University of Cambridge > Talks.cam > Cancer Research UK Cambridge Institute (CRUK CI) Seminars in Cancer > New Roles for Lysine Methylation Signaling in Epigenetic and Cancer Regulation

New Roles for Lysine Methylation Signaling in Epigenetic and Cancer Regulation

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The main focus of the Gozani laboratory is to understand the molecular mechanisms by which protein lysine methylation regulates chromatin biology, epigenetics, and cellular signaling, and how disruption in these mechanisms contribute to cancer and other diseases. We study how lysine methylation events on histone and non-histone proteins are generated, sensed, and transduced, and how these chemical marks integrate with other modification and cellular signaling networks to govern diverse functions. We previously identified the PHD finger and the BAH domain as methyl lysine-binding “reader” domains and provided evidence that disrupting the read-out of histone modifications can cause inherited human diseases. Current research efforts are aimed at discovery and characterization of new methyl-sensitive reader domains functioning in both chromatin and non-chromatin pathways. Another major focus of the lab is to develop and apply proteomic strategies to uncover the catalytic and biological functions of the many orphan or poorly characterized protein lysine methyltransferases present in the human genome. I will discuss our most recent work in these areas with a focus on two enzymes implicated in tumorigenesis.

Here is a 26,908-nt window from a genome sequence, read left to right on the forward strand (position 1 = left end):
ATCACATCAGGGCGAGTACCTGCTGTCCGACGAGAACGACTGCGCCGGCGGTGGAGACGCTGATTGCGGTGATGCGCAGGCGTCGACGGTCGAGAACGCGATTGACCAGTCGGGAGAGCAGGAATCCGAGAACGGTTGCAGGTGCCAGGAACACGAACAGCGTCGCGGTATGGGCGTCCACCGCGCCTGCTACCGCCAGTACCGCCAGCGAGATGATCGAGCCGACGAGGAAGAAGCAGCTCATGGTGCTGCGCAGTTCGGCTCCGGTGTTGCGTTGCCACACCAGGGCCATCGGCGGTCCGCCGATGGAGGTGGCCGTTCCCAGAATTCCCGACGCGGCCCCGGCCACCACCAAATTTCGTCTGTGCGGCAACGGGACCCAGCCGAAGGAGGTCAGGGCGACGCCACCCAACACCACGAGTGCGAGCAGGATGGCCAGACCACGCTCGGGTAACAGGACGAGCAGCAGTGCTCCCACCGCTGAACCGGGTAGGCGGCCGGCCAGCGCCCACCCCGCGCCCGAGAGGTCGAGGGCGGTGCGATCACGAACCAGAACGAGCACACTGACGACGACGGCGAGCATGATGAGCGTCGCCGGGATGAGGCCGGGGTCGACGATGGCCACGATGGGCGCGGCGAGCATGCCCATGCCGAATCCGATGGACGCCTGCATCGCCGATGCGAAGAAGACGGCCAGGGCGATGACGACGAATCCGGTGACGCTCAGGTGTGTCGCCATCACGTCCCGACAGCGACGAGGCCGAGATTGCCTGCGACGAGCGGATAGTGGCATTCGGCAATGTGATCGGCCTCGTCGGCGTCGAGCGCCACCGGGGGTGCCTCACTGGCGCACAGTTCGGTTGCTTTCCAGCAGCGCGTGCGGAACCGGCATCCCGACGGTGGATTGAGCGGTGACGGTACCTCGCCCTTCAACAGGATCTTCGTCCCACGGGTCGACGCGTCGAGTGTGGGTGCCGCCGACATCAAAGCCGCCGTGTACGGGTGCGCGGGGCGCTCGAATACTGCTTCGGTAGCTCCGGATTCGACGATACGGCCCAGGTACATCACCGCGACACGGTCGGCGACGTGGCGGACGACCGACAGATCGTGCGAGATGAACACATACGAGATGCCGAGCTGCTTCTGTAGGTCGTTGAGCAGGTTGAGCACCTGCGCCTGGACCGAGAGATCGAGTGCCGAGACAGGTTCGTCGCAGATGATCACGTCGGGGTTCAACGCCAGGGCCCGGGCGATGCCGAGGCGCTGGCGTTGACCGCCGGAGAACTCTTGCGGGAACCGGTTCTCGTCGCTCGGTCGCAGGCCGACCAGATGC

This talk is part of the Cancer Research UK Cambridge Institute (CRUK CI) Seminars in Cancer series.

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